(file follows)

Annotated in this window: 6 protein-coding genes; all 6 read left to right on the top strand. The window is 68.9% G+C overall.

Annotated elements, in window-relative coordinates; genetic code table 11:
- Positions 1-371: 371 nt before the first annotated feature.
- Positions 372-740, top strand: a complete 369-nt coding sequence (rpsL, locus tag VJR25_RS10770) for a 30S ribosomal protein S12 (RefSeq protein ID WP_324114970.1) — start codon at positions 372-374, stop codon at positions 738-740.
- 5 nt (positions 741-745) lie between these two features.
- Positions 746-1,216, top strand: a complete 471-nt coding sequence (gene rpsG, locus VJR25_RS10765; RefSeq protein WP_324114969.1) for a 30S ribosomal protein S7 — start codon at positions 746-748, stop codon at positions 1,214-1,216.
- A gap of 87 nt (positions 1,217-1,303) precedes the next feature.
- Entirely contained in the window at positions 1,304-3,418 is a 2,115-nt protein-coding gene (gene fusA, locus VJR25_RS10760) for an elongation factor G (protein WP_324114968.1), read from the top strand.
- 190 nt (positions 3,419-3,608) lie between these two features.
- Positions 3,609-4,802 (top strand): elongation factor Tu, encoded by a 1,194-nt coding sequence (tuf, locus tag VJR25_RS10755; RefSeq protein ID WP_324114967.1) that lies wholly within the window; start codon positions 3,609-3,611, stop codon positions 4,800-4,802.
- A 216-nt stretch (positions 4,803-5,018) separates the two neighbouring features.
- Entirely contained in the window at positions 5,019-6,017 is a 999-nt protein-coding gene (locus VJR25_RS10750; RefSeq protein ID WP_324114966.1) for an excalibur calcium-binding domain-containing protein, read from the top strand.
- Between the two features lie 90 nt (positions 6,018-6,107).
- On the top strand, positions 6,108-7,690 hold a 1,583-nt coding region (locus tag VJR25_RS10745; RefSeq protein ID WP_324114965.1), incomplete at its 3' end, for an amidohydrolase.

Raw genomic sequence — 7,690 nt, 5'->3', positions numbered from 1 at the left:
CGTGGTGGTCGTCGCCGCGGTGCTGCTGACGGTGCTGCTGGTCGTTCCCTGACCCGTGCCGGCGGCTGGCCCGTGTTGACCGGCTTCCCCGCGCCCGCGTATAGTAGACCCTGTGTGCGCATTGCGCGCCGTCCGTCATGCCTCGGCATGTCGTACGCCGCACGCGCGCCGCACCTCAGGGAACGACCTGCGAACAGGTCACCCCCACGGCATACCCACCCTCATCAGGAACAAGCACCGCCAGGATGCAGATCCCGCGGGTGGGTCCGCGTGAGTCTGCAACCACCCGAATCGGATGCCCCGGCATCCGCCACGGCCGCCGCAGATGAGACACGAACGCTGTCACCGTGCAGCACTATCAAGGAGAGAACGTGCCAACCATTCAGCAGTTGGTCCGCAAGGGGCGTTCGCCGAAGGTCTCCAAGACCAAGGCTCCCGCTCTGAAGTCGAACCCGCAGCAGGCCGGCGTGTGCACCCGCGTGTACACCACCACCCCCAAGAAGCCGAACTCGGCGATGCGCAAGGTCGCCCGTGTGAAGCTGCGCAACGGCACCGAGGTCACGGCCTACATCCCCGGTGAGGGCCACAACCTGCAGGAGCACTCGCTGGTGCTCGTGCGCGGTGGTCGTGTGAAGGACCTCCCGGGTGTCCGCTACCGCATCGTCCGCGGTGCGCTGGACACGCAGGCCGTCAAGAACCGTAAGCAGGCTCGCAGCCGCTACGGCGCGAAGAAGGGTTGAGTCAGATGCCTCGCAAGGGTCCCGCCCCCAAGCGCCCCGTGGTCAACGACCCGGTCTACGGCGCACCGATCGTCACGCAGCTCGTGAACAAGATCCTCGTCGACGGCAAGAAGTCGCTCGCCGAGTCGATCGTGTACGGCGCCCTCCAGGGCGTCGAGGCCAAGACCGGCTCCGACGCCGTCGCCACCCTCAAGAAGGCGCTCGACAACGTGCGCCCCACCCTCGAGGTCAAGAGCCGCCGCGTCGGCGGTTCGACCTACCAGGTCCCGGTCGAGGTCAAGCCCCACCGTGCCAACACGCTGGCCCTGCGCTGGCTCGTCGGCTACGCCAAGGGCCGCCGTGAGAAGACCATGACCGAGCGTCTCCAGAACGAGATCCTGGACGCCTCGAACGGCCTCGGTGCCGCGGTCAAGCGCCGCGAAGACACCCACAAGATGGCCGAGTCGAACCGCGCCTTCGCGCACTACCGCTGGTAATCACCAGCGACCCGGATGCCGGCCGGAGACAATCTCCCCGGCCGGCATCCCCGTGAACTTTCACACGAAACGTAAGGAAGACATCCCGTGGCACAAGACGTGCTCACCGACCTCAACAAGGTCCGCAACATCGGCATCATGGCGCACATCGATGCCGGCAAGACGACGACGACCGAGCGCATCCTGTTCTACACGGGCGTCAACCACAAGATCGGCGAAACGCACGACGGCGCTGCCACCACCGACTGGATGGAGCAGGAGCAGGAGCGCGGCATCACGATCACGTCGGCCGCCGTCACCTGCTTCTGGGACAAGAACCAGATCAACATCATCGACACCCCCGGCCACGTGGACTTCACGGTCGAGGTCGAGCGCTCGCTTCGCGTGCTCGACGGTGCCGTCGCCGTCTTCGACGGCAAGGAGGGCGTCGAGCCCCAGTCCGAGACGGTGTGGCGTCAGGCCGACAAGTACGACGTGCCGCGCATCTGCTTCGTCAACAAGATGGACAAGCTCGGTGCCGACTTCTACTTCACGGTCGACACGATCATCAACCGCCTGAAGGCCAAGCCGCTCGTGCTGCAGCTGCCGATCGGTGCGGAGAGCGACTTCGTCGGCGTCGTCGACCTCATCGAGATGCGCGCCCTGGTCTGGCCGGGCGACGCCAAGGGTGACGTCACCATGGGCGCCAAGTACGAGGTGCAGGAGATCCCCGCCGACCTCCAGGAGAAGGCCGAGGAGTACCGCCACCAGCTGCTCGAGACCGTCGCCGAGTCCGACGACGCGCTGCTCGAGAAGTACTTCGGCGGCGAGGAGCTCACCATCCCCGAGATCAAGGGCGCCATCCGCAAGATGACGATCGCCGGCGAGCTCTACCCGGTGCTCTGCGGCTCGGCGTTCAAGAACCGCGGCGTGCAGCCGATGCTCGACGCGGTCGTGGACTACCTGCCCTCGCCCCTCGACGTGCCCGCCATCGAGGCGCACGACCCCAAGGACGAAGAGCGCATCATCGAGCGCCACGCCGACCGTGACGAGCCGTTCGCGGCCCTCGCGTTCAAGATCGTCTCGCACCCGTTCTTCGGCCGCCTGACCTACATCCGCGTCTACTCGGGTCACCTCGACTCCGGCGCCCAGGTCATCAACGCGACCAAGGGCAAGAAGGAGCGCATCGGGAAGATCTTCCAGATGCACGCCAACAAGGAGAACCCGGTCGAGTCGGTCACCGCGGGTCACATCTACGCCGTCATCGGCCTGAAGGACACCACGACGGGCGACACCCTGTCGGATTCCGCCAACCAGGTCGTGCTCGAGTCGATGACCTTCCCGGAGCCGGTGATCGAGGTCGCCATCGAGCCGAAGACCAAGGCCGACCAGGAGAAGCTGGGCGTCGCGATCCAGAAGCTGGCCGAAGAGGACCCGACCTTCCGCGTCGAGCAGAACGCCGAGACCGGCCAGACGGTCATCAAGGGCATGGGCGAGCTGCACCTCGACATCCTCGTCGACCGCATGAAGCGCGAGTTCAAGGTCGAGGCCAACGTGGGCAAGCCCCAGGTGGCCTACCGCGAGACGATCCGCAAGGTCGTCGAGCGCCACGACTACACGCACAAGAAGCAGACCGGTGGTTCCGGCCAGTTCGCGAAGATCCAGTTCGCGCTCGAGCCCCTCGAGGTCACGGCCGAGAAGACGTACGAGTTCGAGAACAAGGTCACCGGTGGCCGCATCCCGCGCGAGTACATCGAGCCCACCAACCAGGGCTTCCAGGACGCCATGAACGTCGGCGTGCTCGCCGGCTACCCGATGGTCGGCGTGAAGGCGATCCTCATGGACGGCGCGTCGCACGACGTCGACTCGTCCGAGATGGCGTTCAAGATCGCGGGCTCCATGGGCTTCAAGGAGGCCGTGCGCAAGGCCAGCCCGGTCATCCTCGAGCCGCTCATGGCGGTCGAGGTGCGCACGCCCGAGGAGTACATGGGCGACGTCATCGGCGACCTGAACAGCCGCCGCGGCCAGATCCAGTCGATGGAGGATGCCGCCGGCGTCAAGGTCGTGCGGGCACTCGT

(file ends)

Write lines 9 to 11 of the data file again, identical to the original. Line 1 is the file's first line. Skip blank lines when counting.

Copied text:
- 190 nt (positions 3,419-3,608) lie between these two features.
- Positions 3,609-4,802 (top strand): elongation factor Tu, encoded by a 1,194-nt coding sequence (tuf, locus tag VJR25_RS10755; RefSeq protein ID WP_324114967.1) that lies wholly within the window; start codon positions 3,609-3,611, stop codon positions 4,800-4,802.
- A 216-nt stretch (positions 4,803-5,018) separates the two neighbouring features.